and consequently many of the blacks that came up there and help settle estates for the Euro-American cars manifest destiny and all that wound up going north into Canada and into British Columbia and around the turn of the century there was a fairly significant black population up there. Yeah. Oh those are those are ultimately identified as as free states but what that means is that slavery as an institution wasn't allowed and it didn't mean that you had a franchise you right. What about in the mining camps in the Rockies in the for instance opacity. Were blacks present there. Yeah south past city specifically was not settled or not founded until eight hundred sixty seven. So this is after the Civil War after the Emancipation Act. After blacks had been had been granted the right to vote I should say black man had been granted the right to vote by the federal government and there were we don't know for sure 40 50 maybe as many as 100 blacks in the area during the original boom in the late 1960s and early 1870s.
It's interesting that especially given while his nickname of the equality that in the first territorial election which was held in Wyoming the polling place was at Noyes Baldwins general store in southwest city. That's a familiar name to people in the lander area with the Baldwin store still in business. And when the black miners went to Baldwin's door to try and cast their ballots which they were legally entitled to do there was a race riot. The door of the polling place was surrounded by drunken miners who shouted all sorts of racial slurs at them and prevented them from voting until the US marshal came up from Cheyenne and escorted him through the loop to the poles so that they could vote. So women could go in and mark the ballot but not at this point I would have not at this point this was still before that this was the election too. Elect representatives to go to Cheyenne and write the Wyoming Constitution and coming out of this kind of climate of racial
animosity at South Pass it's interesting that one of the people elected was a very popular saloon owner in southwest city a native of Virginia who came West to restore his fortunes after the war. William bright and he is the man who wrote introduced and successfully got passed the bill granting women the right to vote to hold office and own property. And that's why I mean that's that's when women start being called you know the first true Republican the first true democracy. And when he got back several years later when he got back south passed several years later some of his constituents asked him why did you do this thing. Men have been ruling the world for thousands of years and we like it that way. And his his reaction was that don't shoot me I'm only a piano player here but he figured that if a nigger could vote then a white woman should be able to vote because white women are inherently superior to two black men.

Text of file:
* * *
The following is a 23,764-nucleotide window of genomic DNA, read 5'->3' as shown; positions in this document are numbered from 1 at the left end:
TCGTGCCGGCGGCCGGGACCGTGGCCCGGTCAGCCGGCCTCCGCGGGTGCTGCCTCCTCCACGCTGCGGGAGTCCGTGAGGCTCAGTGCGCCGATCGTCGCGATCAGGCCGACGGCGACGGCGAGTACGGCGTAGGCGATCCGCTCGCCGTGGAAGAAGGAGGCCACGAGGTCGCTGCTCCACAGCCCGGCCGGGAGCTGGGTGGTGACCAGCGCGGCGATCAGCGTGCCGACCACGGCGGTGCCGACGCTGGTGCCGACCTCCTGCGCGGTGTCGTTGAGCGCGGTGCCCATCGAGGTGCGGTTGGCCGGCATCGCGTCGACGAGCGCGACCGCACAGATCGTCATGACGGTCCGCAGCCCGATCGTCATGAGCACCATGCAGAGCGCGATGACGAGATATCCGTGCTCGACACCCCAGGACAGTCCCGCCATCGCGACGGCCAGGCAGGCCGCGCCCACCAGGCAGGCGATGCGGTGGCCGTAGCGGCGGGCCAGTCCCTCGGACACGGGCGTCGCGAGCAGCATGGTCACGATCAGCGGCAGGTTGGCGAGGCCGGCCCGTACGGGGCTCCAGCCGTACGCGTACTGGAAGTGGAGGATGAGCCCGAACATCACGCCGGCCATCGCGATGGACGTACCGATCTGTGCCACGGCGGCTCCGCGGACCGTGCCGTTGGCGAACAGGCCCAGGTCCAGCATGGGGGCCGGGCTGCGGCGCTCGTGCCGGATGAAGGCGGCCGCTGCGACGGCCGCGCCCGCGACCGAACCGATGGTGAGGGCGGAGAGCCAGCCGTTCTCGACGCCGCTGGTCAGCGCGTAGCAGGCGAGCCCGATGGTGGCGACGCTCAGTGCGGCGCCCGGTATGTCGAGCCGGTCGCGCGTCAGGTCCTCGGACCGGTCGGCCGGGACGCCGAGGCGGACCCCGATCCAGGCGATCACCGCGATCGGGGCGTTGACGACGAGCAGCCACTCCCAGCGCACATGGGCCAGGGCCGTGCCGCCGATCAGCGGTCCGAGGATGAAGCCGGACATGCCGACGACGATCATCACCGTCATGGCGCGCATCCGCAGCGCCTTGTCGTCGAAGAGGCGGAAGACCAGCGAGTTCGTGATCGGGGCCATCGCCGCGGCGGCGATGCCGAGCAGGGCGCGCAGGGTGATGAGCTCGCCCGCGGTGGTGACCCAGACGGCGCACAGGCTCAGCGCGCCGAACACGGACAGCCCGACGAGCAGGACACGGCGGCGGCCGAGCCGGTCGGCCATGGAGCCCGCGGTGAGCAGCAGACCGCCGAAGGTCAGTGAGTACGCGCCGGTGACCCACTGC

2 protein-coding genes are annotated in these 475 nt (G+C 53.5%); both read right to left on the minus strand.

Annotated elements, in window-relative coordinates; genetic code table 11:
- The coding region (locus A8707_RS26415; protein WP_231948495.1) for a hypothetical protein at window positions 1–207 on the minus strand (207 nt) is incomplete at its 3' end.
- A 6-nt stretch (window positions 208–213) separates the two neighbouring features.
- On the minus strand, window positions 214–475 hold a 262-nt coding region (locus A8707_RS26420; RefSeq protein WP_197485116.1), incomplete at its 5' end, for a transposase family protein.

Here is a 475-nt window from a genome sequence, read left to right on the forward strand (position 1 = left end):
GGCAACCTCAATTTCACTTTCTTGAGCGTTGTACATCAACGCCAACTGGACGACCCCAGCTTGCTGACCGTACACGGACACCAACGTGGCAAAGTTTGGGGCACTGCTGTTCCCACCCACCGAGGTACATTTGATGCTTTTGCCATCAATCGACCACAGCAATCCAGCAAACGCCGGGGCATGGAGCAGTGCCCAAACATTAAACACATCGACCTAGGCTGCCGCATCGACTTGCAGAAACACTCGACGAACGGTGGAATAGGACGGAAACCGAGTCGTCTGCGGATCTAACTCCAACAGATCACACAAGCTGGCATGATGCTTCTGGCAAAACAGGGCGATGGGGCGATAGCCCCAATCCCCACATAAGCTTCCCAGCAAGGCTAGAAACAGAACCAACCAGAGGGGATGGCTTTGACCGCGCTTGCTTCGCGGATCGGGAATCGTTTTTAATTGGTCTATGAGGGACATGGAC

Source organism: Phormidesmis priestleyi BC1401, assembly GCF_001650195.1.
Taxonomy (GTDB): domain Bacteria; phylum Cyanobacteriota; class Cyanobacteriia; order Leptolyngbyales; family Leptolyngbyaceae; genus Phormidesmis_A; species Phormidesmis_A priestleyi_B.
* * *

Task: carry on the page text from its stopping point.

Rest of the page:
And so while he's being called the equality state is is a nickname that's built on a foundation of racism you know. That's the kind of message that a lot of people don't want to hear and I think there's some question as to whether historians have sort of left some of this history out. Is there a sense on your part that the historians have slighted the rule of race the activities of blacks in the West and in Wyoming. Yes and No. They'll get me off the hook. OK. T.A. Larson writes about the all of this in his history of Wyoming that the home on definitive work on Wyoming history. And so that's been acknowledged the fact that blacks were here has been acknowledged but not a great deal of research has gone into what they did or or what they accomplished while they were here for several reasons it's almost impossible to find data on. A lot of it simply was not recorded or was not kept through the
years. And a lot of people. Just don't even think about it and I'm guilty of that I didn't. I mean I'm not on any kind of crusade here. I never gave the black presence in the West but I thought until I participated in an archaeological excavation near Casper along negro creek which was originally called nigger Crick and thought that was kind of an unusual name and I started doing some research you know where did this name come from. And found out that family of blacks had homesteaded there in the 1890s and the father was murdered either due to his race or because he was there during the Johnson County War all the tensions between the small and large ranchers on the frontier and his his buildings evidently were burned or destroyed or carted away and his family was driven out of the area. And that piqued my curiosity. And so now I can sit here and self-righteously talk about the black presence on the frontier. When a
lot of people don't even don't even think about it you know. And you ultimately got interested in a particular family the Edwards family. Who homesteaded I guess and lived out near Douglas. Why don't you describe a little bit about what their life was like and really what their history was. OK in 1890 a young man a Spanish American war veteran came to Wyoming from Ohio with his father in response to help wanted ads that have been placed in papers back there asking for coal miners to come out to the Cambridge mine near Newcastle. And these two black men came out on the train and once they got off the train the white miners all first thing they saw evidently were posters around the railroad yard that said things like nigger go home nigger don't let sundown find you here and things like that which were common in several of the Wild mean rail yards into the 1930s and those railroads had a tendency to import labor right maybe of all comers certainly the Chinese